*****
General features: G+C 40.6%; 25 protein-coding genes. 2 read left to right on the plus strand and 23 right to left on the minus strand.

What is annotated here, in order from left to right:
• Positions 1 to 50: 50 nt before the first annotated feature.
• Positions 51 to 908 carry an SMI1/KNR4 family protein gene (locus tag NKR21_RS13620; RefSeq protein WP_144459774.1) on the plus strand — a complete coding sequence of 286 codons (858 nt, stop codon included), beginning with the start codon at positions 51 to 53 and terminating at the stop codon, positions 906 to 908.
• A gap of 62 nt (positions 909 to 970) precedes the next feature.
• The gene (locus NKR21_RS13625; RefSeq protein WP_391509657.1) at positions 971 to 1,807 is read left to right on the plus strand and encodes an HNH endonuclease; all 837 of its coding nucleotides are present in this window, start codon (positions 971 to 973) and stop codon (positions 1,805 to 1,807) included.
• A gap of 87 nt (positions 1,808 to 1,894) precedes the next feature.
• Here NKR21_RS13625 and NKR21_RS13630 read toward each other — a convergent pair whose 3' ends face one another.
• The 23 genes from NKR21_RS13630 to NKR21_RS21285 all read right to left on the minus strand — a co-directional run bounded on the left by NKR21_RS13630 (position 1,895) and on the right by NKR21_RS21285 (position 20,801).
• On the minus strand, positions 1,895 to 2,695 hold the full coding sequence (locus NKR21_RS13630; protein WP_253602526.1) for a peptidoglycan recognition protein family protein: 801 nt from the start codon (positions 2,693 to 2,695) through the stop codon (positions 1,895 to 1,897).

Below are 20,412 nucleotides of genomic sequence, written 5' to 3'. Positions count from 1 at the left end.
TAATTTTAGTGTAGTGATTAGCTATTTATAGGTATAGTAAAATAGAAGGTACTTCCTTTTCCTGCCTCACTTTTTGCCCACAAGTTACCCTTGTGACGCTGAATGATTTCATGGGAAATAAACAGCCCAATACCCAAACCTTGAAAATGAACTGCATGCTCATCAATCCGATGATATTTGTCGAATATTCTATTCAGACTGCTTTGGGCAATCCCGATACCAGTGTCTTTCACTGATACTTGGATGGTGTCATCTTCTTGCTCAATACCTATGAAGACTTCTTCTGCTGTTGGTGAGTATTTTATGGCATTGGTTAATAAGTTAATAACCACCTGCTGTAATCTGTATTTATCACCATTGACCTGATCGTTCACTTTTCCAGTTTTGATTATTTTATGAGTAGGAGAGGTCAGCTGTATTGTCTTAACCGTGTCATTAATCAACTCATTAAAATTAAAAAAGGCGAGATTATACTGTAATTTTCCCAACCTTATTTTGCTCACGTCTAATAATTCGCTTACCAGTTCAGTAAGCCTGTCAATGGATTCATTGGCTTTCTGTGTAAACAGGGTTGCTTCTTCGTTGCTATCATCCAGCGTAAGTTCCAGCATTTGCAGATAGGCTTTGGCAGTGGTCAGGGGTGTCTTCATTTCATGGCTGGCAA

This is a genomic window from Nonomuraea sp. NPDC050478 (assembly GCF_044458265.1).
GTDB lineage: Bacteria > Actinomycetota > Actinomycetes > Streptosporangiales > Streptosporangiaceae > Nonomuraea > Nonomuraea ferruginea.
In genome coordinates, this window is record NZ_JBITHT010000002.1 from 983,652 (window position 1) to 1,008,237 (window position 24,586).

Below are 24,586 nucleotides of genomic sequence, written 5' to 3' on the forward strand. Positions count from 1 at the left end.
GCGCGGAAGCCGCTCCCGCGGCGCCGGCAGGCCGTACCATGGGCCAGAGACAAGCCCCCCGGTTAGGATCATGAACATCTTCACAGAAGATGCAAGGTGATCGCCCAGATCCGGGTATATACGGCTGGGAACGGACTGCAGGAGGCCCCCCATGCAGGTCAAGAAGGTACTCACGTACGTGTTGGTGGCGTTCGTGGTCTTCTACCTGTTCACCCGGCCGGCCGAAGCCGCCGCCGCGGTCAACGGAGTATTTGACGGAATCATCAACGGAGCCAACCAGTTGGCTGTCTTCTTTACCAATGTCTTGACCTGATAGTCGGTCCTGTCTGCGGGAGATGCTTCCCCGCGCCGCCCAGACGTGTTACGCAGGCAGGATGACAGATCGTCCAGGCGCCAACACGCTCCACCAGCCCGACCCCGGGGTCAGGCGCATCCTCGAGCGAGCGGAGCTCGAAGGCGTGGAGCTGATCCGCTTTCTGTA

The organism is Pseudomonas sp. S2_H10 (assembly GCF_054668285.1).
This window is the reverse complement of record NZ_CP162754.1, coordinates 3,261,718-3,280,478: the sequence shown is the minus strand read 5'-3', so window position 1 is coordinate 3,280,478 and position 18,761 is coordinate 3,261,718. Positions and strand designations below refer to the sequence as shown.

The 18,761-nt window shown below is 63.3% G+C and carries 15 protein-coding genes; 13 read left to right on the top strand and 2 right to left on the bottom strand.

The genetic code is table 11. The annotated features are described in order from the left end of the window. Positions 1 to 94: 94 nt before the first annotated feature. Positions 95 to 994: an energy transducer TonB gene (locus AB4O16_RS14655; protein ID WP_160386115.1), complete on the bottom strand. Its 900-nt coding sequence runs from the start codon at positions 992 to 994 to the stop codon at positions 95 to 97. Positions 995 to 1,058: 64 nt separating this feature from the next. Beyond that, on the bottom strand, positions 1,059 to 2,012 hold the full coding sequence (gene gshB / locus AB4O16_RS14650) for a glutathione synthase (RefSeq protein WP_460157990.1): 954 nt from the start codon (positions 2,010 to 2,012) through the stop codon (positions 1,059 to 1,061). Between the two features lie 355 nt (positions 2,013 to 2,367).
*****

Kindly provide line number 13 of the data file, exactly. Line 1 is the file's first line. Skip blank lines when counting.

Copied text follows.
This is a genomic window from Nonomuraea sp. NPDC050478 (assembly GCF_044458265.1).